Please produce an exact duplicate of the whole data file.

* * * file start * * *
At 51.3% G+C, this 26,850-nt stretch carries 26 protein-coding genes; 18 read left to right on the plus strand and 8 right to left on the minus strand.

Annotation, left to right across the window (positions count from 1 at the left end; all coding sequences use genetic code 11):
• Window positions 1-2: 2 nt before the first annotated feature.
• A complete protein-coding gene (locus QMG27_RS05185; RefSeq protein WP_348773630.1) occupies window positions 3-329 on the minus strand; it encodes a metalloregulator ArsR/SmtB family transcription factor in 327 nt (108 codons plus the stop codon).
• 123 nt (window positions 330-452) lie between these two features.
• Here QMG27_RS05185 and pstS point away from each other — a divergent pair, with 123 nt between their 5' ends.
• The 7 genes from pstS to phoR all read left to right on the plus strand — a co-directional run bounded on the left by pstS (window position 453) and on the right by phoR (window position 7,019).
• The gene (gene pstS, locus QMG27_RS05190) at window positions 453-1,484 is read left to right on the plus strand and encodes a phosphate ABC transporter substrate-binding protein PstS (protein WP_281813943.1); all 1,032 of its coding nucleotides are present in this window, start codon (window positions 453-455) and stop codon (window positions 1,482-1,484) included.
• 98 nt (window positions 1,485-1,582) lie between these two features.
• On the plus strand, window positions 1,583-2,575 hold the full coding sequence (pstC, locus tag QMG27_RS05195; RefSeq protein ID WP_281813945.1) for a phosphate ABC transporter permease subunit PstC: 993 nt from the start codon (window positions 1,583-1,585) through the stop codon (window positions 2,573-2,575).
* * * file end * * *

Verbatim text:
At 51.3% G+C, this 26,850-nt stretch carries 26 protein-coding genes; 18 read left to right on the plus strand and 8 right to left on the minus strand.

Annotation, left to right across the window (positions count from 1 at the left end; all coding sequences use genetic code 11):
• Window positions 1-2: 2 nt before the first annotated feature.
• A complete protein-coding gene (locus QMG27_RS05185; RefSeq protein WP_348773630.1) occupies window positions 3-329 on the minus strand; it encodes a metalloregulator ArsR/SmtB family transcription factor in 327 nt (108 codons plus the stop codon).
• 123 nt (window positions 330-452) lie between these two features.
• Here QMG27_RS05185 and pstS point away from each other — a divergent pair, with 123 nt between their 5' ends.
• The 7 genes from pstS to phoR all read left to right on the plus strand — a co-directional run bounded on the left by pstS (window position 453) and on the right by phoR (window position 7,019).
• The gene (gene pstS, locus QMG27_RS05190) at window positions 453-1,484 is read left to right on the plus strand and encodes a phosphate ABC transporter substrate-binding protein PstS (protein WP_281813943.1); all 1,032 of its coding nucleotides are present in this window, start codon (window positions 453-455) and stop codon (window positions 1,482-1,484) included.
• 98 nt (window positions 1,485-1,582) lie between these two features.
• On the plus strand, window positions 1,583-2,575 hold the full coding sequence (pstC, locus tag QMG27_RS05195; RefSeq protein ID WP_281813945.1) for a phosphate ABC transporter permease subunit PstC: 993 nt from the start codon (window positions 1,583-1,585) through the stop codon (window positions 2,573-2,575).